January 12, 2012
Jack Covert Selects: Jack Covert Selects - Emotional Equations
Emotional Equations: Simple Truths for Creating Happiness + Success by Chip Conley, Free Press, 288 pages, $24.00, Hardcover, January 2012, ISBN 9781451607253
Chip Conley bares his soul in his second book, Emotional Equations, and in doing so helps us understand our own. It is painful at times, as he recounts his own doubts and darker moments in life and business, tells us of four friends that took their own lives in one economically depressed summer, and relates the story of when his own heart literally stopped after a business presentation, landing him in the hospital.
But, as Conley discovered, what doesn’t kill us does indeed make us stronger.
As Winston Churchill advised during World War II, “If you’re going through hell, keep going.” Today, too, we all need to come to understand that we can use our seasons of darkness as a means to find new reservoirs of strength—strength we didn’t know we had.One man who went through hell during WWII and made his way through it was psychologist Viktor Frankl, who made it through a Nazi concentration camp and would eventually write Man’s Search for Meaning, a work that greatly influenced Conley and this book. It is from Frankl’s work that Conley distilled the equation that began the journey that resulted in this project: Despair = Suffering – Meaning.
There are six parts of this book, on such issues as Dealing With Difficult Times, Getting the Most Out of Your Work Life, Defining Who You Are, and Finding Contentment. Within those sections are chapters broken up into individual emotional equations, such as Disappointment = Expectations – Reality, Calling = Pleasure/Pain, and Joy = Love – Fear. What the author does in the process is take us beyond the sometimes touchy/feely world of emotional literacy and into a simple emotional mathematics you can flip through like flashcards when your emotions begin to get the best of you. At the end of the book, he even guides you through how to create and use your own equations.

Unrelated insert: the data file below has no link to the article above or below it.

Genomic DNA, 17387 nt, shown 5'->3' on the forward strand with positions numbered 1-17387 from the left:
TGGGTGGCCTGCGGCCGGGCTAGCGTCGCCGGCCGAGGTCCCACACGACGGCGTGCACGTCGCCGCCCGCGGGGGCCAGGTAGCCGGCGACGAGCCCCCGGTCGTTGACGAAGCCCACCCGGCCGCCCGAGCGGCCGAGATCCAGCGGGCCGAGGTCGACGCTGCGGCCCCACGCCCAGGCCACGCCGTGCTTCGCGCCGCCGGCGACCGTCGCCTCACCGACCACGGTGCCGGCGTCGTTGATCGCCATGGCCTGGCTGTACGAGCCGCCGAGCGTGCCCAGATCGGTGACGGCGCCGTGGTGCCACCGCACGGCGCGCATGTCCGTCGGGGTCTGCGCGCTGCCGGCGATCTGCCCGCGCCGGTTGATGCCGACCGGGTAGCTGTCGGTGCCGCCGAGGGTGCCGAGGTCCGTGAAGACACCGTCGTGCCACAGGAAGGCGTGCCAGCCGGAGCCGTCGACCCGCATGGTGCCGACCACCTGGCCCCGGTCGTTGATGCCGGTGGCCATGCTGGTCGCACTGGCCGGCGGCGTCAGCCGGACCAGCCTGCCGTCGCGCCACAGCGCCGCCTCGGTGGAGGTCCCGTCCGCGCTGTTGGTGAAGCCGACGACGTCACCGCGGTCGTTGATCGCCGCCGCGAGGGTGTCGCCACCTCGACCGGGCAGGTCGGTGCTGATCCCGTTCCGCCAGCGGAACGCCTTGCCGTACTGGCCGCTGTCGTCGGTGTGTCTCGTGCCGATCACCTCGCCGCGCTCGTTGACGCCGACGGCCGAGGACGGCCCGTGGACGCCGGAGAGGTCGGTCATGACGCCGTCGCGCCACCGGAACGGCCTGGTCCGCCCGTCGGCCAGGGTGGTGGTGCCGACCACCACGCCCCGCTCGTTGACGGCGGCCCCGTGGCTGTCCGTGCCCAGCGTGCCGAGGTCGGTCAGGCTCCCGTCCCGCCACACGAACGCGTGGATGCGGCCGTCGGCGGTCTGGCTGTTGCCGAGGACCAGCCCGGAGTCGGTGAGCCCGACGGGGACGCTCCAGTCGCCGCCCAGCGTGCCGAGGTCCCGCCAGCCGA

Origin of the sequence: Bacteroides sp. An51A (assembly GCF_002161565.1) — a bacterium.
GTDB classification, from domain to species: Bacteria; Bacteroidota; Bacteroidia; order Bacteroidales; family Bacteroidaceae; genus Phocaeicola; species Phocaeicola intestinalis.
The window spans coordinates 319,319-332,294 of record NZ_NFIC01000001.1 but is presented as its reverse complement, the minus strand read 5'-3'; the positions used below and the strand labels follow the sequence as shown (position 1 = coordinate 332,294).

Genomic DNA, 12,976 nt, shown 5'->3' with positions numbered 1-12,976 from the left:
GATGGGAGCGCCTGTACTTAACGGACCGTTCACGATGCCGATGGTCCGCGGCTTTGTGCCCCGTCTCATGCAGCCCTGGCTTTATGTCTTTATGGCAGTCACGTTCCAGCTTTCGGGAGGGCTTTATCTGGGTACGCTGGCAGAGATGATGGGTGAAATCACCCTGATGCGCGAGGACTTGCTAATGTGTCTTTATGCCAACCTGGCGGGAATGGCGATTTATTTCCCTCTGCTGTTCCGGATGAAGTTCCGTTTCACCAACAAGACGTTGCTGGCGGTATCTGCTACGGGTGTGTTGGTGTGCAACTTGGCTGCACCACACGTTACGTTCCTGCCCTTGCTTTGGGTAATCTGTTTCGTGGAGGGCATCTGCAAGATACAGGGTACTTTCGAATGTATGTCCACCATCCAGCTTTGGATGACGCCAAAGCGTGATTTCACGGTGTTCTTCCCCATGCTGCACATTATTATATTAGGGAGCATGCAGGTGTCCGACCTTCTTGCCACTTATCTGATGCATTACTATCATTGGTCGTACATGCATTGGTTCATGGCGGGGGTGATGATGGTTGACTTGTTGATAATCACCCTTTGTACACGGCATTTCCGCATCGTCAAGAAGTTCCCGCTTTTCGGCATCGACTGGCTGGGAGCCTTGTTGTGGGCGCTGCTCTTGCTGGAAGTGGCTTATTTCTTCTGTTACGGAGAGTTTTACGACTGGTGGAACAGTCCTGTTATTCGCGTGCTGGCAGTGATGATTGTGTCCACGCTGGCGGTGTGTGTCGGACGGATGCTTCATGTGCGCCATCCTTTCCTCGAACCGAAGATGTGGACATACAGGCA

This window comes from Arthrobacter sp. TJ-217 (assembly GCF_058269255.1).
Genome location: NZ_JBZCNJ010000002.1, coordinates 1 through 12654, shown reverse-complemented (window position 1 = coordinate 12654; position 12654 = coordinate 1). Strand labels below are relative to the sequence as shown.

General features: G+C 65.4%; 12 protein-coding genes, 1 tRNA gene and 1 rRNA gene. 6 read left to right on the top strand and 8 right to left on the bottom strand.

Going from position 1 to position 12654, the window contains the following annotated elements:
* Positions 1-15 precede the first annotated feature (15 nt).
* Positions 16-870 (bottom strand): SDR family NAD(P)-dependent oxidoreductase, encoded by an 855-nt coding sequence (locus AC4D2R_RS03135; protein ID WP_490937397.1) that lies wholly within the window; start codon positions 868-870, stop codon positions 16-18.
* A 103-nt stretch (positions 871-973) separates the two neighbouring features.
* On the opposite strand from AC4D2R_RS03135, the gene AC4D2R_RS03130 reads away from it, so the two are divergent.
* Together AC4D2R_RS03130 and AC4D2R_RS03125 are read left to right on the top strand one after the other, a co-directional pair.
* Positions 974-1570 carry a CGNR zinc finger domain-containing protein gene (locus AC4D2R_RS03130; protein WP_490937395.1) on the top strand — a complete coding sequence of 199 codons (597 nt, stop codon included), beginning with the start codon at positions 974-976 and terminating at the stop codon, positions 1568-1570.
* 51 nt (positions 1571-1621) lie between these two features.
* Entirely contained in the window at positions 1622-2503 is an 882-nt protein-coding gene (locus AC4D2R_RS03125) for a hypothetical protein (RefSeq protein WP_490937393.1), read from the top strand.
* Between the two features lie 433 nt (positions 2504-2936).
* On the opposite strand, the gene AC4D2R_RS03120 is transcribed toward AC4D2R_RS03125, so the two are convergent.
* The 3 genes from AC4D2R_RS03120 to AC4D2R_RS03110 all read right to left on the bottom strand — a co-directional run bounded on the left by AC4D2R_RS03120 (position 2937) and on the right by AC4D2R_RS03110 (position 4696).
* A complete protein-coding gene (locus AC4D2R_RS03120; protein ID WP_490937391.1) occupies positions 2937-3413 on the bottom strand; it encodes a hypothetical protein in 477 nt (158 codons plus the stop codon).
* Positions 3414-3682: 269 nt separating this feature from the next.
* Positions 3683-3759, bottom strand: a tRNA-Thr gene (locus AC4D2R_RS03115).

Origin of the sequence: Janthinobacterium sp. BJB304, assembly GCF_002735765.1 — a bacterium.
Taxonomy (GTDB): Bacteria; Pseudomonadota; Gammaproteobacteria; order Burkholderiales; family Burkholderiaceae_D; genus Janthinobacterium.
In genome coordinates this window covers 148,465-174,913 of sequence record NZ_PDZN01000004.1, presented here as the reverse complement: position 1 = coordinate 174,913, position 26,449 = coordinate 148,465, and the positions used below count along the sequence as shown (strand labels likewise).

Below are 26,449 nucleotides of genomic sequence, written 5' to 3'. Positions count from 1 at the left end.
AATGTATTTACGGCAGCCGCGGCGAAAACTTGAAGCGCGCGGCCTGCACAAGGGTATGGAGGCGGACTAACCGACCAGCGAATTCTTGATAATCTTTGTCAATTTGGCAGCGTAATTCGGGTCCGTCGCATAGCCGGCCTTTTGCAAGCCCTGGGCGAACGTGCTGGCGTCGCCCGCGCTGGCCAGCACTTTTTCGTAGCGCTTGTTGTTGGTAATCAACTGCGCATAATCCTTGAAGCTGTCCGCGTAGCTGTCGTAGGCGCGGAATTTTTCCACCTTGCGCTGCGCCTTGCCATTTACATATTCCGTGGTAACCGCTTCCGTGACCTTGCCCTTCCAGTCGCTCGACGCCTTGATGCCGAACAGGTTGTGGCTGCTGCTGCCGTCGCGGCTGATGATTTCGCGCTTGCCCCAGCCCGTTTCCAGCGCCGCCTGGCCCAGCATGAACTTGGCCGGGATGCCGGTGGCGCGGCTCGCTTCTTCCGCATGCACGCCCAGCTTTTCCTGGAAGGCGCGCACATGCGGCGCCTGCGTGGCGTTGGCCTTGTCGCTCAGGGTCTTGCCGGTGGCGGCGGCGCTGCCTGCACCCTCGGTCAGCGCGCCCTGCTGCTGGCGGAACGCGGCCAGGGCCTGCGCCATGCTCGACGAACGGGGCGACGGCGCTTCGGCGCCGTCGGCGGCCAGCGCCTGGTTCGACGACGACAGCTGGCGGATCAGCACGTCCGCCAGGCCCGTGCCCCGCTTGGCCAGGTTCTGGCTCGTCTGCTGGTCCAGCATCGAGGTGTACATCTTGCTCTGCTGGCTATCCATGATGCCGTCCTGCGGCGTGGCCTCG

Daniel Goleman’s Emotional Intelligence, a book we named as one of The 100 Business Books of All Time, showed that emotional intelligence (EQ) accounts for two-thirds of the success of business executives. Developing a true understanding of the people you’re working with or leading is critical for not only your business success, but for your personal happiness. Developing and maintaining a true understanding of your self is an important part of doing so.
This book, the equations it provides, and the ability it gives you to develop your own shorthand will help a great deal toward that end. I can’t sum it up any better than the author: “Emotional Equations provide a new, visual lexicon for mastering our age of uncertainty.”